The base fee represents the minimum fee that has to be paid by a transaction to be included in a block. The base fee is set per block and it can be adjusted up or down depending on how congested the Ethereum network is.

The next big part of EIP 1559 is an increase in the network capacity, achieved by changing the max gas limit per block from 12.5M to 25M gas, basically doubling the block size.

With the base fee and increased network capacity, EIP 1559 can build the following logic:

  • When the network is at > 50% utilization, the base fee is incremented
  • When the network is at < 50% utilization, the base fee is decremented

This basically means that the network aims at achieving equilibrium at 50% capacity by adjusting fees accordingly to the network utilization.

EIP 1559 also introduces a miner tip — a separate fee that can be paid directly to the miner to incentive them to prioritise a transaction.

This is very similar to the current mechanism where the miners can be incentivised by higher gas fees. This feature is really important for transactions that take advantage of quick confirmation such as arbitrage transactions.

Now, let’s go through a quick example to see how the EIP 1559 fee model compares to the existing model during a period of high network activity.

Let’s start with the current fee model.

Imagine the min gas fee to be included in a previous block was 50 gwei. The network activity seems to remain the same so users start submitting their transactions with 50 gwei trying to be included in the next block. At the same time, a new highly anticipated token is launched causing users who want to buy it to dramatically increase their bids. Now, to be included in the next block the min required fee is 100 gwei. If the network activity remains high for multiple subsequent blocks, the users who already submitted their transactions with 50 gwei may wait for their confirmations for a long period of time.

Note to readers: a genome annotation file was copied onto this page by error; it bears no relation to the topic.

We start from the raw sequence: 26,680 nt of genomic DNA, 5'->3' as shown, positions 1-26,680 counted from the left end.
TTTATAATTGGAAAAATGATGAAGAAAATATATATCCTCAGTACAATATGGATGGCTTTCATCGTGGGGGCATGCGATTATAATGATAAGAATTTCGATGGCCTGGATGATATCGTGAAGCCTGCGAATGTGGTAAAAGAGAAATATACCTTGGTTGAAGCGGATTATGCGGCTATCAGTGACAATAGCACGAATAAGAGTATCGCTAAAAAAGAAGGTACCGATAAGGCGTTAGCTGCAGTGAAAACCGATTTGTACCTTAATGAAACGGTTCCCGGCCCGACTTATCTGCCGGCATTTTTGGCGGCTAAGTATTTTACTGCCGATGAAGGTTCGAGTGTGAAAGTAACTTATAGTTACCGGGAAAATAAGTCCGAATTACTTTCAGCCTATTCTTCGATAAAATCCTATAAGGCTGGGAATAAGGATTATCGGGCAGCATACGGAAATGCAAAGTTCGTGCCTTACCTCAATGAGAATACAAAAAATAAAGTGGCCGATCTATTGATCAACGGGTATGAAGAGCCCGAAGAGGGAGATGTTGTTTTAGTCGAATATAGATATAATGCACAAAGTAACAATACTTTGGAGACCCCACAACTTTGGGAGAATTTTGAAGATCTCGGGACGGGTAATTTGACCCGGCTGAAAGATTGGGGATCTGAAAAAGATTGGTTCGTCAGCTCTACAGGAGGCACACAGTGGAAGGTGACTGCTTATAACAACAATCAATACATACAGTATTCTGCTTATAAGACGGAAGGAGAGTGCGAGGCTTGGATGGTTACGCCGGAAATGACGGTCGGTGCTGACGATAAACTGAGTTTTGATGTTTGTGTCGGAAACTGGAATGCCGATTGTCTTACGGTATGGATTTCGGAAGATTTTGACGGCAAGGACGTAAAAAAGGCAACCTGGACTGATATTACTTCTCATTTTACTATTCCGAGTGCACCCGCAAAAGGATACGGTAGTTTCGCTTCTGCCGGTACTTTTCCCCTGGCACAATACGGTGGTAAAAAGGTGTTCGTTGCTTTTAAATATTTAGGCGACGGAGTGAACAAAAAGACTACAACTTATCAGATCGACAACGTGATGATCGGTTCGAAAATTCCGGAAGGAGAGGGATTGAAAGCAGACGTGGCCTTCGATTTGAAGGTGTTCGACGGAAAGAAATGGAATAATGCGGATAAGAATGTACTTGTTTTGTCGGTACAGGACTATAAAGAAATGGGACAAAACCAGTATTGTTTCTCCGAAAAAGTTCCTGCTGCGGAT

In this case, the block size is capped at 12.5M gas and the only way to get into a block is to bid higher than the other users.

Let’s go through the same scenario, this time with EIP 1559 in place.

In the previous block, the 50 gwei was the base fee and the network utilization was at 50% with most blocks using 12.5M gas — half of the max gas limit.

The spike caused by the release of the new token results in users submitting their transactions with a higher miner tip.

Seeing the high demand for the block space and a lot of transactions with high miner tips, the miners produce a block that is at the max cap limit of 25M gas. This results in more transactions being included in a block, but it also causes the base fee to be increased in the following block as the current block is 100% full (>50% network utilization).